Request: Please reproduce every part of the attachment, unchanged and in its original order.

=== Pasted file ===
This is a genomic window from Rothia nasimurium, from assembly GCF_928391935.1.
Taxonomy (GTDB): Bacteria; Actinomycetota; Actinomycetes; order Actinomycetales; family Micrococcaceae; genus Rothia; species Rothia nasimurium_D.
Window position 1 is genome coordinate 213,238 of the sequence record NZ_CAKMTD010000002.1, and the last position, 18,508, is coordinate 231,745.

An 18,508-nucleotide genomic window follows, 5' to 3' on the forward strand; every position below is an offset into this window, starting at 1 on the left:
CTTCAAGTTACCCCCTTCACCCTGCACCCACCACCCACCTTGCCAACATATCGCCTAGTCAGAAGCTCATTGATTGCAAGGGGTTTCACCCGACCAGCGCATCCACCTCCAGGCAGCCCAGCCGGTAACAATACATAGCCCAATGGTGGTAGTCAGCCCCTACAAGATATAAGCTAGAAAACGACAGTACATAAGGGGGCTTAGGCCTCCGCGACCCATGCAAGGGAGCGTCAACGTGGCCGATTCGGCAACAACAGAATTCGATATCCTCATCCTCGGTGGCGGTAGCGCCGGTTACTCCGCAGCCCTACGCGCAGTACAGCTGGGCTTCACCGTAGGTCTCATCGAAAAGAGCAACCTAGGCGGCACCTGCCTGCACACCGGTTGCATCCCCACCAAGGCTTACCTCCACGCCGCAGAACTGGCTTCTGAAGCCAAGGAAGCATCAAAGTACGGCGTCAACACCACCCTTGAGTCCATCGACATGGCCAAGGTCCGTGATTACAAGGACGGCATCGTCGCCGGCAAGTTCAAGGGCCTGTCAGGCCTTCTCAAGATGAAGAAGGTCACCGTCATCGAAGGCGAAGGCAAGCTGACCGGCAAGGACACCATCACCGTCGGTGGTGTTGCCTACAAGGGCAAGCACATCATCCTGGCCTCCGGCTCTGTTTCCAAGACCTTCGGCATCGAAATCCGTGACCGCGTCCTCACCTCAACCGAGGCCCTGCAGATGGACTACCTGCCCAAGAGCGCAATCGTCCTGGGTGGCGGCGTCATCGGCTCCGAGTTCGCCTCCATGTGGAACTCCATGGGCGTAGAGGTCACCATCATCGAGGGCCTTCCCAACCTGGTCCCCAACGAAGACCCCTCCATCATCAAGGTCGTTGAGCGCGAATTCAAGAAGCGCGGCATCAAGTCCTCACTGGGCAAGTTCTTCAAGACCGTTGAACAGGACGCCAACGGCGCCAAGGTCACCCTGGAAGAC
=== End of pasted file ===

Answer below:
This is a genomic window from Rothia nasimurium, from assembly GCF_928391935.1.
Taxonomy (GTDB): Bacteria; Actinomycetota; Actinomycetes; order Actinomycetales; family Micrococcaceae; genus Rothia; species Rothia nasimurium_D.
Window position 1 is genome coordinate 213,238 of the sequence record NZ_CAKMTD010000002.1, and the last position, 18,508, is coordinate 231,745.

An 18,508-nucleotide genomic window follows, 5' to 3' on the forward strand; every position below is an offset into this window, starting at 1 on the left:
CTTCAAGTTACCCCCTTCACCCTGCACCCACCACCCACCTTGCCAACATATCGCCTAGTCAGAAGCTCATTGATTGCAAGGGGTTTCACCCGACCAGCGCATCCACCTCCAGGCAGCCCAGCCGGTAACAATACATAGCCCAATGGTGGTAGTCAGCCCCTACAAGATATAAGCTAGAAAACGACAGTACATAAGGGGGCTTAGGCCTCCGCGACCCATGCAAGGGAGCGTCAACGTGGCCGATTCGGCAACAACAGAATTCGATATCCTCATCCTCGGTGGCGGTAGCGCCGGTTACTCCGCAGCCCTACGCGCAGTACAGCTGGGCTTCACCGTAGGTCTCATCGAAAAGAGCAACCTAGGCGGCACCTGCCTGCACACCGGTTGCATCCCCACCAAGGCTTACCTCCACGCCGCAGAACTGGCTTCTGAAGCCAAGGAAGCATCAAAGTACGGCGTCAACACCACCCTTGAGTCCATCGACATGGCCAAGGTCCGTGATTACAAGGACGGCATCGTCGCCGGCAAGTTCAAGGGCCTGTCAGGCCTTCTCAAGATGAAGAAGGTCACCGTCATCGAAGGCGAAGGCAAGCTGACCGGCAAGGACACCATCACCGTCGGTGGTGTTGCCTACAAGGGCAAGCACATCATCCTGGCCTCCGGCTCTGTTTCCAAGACCTTCGGCATCGAAATCCGTGACCGCGTCCTCACCTCAACCGAGGCCCTGCAGATGGACTACCTGCCCAAGAGCGCAATCGTCCTGGGTGGCGGCGTCATCGGCTCCGAGTTCGCCTCCATGTGGAACTCCATGGGCGTAGAGGTCACCATCATCGAGGGCCTTCCCAACCTGGTCCCCAACGAAGACCCCTCCATCATCAAGGTCGTTGAGCGCGAATTCAAGAAGCGCGGCATCAAGTCCTCACTGGGCAAGTTCTTCAAGACCGTTGAACAGGACGCCAACGGCGCCAAGGTCACCCTGGAAGAC